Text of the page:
It was announced today that Edmonton Rush defender Chris Corbeil had signed with the Stockton Thunder of the ECHL and so will likely not be playing the 2013 season with the Rush. Corbeil has been one of the best young defenders in the league over the last couple of years, having been named to both the All-Rookie team in 2010 and the 2012 All-Star team. Along with 2012 Defender of the Year Kyle Rubisch, Brett Mydske, and Jarrett Toll, Corbeil was part of a young group that allowed the 2nd fewest goals last season. Make no mistake, this is a big loss for the Rush.
But like any other Canadian kid who has the opportunity to play hockey at that level, Corbeil’s dream is to make the NHL, and the ECHL is the next step on his way there. Nobody can blame Corbeil for wanting to take that step. I’m sure he loves lacrosse and is (justifiably) proud of his accomplishments in the NLL, but if he has to give up either his NLL career or his chance to make the NHL, there’s no question what’s going to lose.
There have been other lacrosse players who have done the same thing. Rochester’s Brad Self missed three full NLL seasons while playing hockey in Germany. The New York Islanders’ John Tavares excelled in lacrosse as well as hockey. NHL Hall of Famer Joe Nieuwendyk was a better lacrosse player than a hockey player. Other hockey players like Adam Foote, Gary Roberts, and even Wayne Gretzky all played lacrosse but chose a career in hockey. It’s sad that it has to come down to money, but the cold, hard truth is that nobody ever got rich playing pro lacrosse. If you want to make a decent living playing lacrosse, you’ll need another job while an NHL player can live quite comfortably on his hockey salary.
I wrote an article on In Lacrosse We Trust about a year and a half ago comparing the money that NLL players make with athletes in other sports and it was quite an eye-opener. (Unfortunately, when ILWT changed hosting providers all of their previous articles were lost, and I didn’t save mine away before that happened.) I don’t remember the numbers, but if John Tavares the lacrosse player had made the league maximum his entire career (he hasn’t) and if the maximum NLL salary had been where it is now that entire time (it hasn’t), he still would have made less money in his 20-plus-year career than his nephew the hockey player has in two years.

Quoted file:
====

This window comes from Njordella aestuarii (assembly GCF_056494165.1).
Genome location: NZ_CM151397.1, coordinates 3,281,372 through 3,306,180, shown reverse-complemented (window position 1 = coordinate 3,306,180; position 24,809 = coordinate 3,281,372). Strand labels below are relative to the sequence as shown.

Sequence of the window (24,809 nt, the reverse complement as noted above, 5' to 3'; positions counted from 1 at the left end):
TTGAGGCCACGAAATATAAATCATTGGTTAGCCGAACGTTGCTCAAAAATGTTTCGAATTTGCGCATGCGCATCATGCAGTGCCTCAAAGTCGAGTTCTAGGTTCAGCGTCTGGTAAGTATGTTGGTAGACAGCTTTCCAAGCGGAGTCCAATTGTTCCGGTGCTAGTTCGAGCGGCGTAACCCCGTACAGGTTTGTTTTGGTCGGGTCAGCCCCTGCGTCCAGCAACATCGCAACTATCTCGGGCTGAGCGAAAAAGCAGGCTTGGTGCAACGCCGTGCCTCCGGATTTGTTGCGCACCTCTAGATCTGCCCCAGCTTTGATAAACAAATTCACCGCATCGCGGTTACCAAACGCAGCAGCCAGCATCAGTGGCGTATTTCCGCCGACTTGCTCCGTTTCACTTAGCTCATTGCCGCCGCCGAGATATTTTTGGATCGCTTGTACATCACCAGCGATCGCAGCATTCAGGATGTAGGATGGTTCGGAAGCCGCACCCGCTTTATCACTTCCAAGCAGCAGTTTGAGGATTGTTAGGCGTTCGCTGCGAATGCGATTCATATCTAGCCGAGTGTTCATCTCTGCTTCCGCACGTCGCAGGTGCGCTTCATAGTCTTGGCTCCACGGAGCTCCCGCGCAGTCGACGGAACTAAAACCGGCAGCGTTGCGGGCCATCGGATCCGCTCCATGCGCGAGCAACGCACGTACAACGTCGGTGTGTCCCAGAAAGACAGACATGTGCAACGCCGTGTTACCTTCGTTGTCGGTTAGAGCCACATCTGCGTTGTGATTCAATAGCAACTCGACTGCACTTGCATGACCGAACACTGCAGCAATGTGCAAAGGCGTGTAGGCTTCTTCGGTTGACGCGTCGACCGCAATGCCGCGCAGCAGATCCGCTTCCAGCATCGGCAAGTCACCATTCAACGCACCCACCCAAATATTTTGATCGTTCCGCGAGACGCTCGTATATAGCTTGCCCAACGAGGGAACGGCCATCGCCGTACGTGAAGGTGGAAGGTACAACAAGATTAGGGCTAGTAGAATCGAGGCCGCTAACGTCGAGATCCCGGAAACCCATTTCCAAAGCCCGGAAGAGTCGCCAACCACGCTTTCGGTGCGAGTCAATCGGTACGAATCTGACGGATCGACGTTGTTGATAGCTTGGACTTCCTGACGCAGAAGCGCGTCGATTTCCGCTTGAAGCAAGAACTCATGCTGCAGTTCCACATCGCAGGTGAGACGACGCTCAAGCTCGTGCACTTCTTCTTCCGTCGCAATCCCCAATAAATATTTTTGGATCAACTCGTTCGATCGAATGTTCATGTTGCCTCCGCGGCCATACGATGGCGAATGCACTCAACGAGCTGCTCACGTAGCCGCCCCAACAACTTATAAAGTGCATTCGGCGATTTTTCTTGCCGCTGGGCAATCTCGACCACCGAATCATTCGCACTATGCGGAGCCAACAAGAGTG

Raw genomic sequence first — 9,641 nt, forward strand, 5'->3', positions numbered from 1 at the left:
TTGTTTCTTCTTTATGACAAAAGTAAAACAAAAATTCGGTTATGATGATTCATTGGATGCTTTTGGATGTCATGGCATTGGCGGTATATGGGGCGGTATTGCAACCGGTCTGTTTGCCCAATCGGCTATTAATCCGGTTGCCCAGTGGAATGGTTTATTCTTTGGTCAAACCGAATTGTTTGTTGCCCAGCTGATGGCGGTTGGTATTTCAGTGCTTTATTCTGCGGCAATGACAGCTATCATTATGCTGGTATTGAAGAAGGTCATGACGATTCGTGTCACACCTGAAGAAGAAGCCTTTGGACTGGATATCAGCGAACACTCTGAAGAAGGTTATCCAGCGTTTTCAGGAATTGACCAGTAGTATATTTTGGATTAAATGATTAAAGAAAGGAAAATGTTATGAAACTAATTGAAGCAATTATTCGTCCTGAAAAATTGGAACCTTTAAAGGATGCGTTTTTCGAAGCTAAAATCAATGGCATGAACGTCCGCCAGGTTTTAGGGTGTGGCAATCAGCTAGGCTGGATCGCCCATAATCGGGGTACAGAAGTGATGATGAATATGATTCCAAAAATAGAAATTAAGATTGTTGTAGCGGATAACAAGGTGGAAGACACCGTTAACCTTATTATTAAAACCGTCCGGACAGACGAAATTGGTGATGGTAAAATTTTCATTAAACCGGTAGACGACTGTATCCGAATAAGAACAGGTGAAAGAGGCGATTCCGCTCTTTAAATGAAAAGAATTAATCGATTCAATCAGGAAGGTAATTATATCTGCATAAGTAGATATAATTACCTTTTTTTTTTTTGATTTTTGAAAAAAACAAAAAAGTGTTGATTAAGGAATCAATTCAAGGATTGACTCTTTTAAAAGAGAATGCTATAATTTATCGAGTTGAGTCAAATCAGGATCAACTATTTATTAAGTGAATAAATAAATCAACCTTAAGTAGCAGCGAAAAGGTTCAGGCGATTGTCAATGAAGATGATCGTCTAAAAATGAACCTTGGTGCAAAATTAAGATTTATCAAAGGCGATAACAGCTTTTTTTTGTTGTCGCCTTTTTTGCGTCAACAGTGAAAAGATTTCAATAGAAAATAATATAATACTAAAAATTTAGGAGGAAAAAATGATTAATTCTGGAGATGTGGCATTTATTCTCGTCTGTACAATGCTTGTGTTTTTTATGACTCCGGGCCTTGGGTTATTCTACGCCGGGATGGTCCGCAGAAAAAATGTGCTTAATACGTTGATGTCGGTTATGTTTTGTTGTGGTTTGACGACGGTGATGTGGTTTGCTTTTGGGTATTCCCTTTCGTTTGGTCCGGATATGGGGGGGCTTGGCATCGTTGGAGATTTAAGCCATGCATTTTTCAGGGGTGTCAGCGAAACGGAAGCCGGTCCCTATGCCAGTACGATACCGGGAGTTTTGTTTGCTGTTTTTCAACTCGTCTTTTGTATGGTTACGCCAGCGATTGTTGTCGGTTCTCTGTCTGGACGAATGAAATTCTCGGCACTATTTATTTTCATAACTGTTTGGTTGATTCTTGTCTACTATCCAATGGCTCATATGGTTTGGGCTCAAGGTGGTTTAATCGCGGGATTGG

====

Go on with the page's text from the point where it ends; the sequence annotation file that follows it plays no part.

Of course, it’s not only about money. Many Canadian children grow up watching and playing hockey and dreaming of playing in the NHL. While I’m sure many kids grow up playing lacrosse and dream of winning a Mann Cup or an NLL Championship, it would still pale in comparison to winning the Stanley Cup.
Realistic lacrosse fans know that lacrosse is, and will likely always be, a second-tier sport. As much as we’d like to believe that someday ESPN will be give the NLL the same amount of coverage it gives the NHL or NBA, we all know deep down that that’s a pipe dream. Lacrosse will continue to lose the Corbeils and John Tavares’s to hockey, that’s just reality. We can only hope that the young lacrosse stars of today are all crappy skaters.